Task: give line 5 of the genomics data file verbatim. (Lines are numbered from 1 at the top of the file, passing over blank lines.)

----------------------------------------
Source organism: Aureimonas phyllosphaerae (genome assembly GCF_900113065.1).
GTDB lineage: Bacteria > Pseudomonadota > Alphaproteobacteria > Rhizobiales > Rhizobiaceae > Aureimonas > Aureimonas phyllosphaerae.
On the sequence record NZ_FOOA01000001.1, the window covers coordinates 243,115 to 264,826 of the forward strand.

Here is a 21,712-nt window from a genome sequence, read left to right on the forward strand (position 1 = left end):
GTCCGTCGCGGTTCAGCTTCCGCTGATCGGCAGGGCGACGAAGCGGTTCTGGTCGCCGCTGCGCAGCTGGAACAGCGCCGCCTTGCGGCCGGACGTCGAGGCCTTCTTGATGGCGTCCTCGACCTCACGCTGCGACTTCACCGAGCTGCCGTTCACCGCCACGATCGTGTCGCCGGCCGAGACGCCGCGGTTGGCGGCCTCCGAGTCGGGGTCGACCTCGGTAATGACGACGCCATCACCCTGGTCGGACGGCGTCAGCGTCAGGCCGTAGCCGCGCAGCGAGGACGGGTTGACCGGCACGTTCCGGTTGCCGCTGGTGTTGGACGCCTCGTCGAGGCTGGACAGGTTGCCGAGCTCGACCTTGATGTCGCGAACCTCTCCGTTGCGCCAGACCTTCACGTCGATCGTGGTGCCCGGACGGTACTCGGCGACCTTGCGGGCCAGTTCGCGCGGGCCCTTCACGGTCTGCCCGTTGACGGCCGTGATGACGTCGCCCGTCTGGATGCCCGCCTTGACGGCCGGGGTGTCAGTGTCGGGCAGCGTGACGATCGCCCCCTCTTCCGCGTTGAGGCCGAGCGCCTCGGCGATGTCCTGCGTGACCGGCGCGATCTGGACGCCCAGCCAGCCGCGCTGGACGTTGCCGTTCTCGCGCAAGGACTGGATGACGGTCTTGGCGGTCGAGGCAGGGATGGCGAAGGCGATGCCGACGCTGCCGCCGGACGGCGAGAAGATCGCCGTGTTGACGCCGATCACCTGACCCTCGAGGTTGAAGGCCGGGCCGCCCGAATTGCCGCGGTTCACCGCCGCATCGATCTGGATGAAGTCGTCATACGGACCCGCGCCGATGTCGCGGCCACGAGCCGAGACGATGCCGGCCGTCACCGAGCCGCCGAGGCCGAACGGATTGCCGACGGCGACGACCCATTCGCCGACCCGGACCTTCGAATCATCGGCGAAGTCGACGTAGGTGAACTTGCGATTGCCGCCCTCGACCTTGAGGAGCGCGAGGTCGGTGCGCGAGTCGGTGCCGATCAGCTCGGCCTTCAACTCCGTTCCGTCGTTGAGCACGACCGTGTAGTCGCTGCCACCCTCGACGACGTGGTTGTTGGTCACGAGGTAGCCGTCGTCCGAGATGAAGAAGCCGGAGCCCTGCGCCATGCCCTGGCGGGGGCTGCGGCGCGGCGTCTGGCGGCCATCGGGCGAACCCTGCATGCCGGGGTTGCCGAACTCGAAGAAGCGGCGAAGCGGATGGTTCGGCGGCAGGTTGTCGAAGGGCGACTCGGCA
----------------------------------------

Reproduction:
GTCCGTCGCGGTTCAGCTTCCGCTGATCGGCAGGGCGACGAAGCGGTTCTGGTCGCCGCTGCGCAGCTGGAACAGCGCCGCCTTGCGGCCGGACGTCGAGGCCTTCTTGATGGCGTCCTCGACCTCACGCTGCGACTTCACCGAGCTGCCGTTCACCGCCACGATCGTGTCGCCGGCCGAGACGCCGCGGTTGGCGGCCTCCGAGTCGGGGTCGACCTCGGTAATGACGACGCCATCACCCTGGTCGGACGGCGTCAGCGTCAGGCCGTAGCCGCGCAGCGAGGACGGGTTGACCGGCACGTTCCGGTTGCCGCTGGTGTTGGACGCCTCGTCGAGGCTGGACAGGTTGCCGAGCTCGACCTTGATGTCGCGAACCTCTCCGTTGCGCCAGACCTTCACGTCGATCGTGGTGCCCGGACGGTACTCGGCGACCTTGCGGGCCAGTTCGCGCGGGCCCTTCACGGTCTGCCCGTTGACGGCCGTGATGACGTCGCCCGTCTGGATGCCCGCCTTGACGGCCGGGGTGTCAGTGTCGGGCAGCGTGACGATCGCCCCCTCTTCCGCGTTGAGGCCGAGCGCCTCGGCGATGTCCTGCGTGACCGGCGCGATCTGGACGCCCAGCCAGCCGCGCTGGACGTTGCCGTTCTCGCGCAAGGACTGGATGACGGTCTTGGCGGTCGAGGCAGGGATGGCGAAGGCGATGCCGACGCTGCCGCCGGACGGCGAGAAGATCGCCGTGTTGACGCCGATCACCTGACCCTCGAGGTTGAAGGCCGGGCCGCCCGAATTGCCGCGGTTCACCGCCGCATCGATCTGGATGAAGTCGTCATACGGACCCGCGCCGATGTCGCGGCCACGAGCCGAGACGATGCCGGCCGTCACCGAGCCGCCGAGGCCGAACGGATTGCCGACGGCGACGACCCATTCGCCGACCCGGACCTTCGAATCATCGGCGAAGTCGACGTAGGTGAACTTGCGATTGCCGCCCTCGACCTTGAGGAGCGCGAGGTCGGTGCGCGAGTCGGTGCCGATCAGCTCGGCCTTCAACTCCGTTCCGTCGTTGAGCACGACCGTGTAGTCGCTGCCACCCTCGACGACGTGGTTGTTGGTCACGAGGTAGCCGTCGTCCGAGATGAAGAAGCCGGAGCCCTGCGCCATGCCCTGGCGGGGGCTGCGGCGCGGCGTCTGGCGGCCATCGGGCGAACCCTGCATGCCGGGGTTGCCGAACTCGAAGAAGCGGCGAAGCGGATGGTTCGGCGGCAGGTTGTCGAAGGGCGACTCGGCA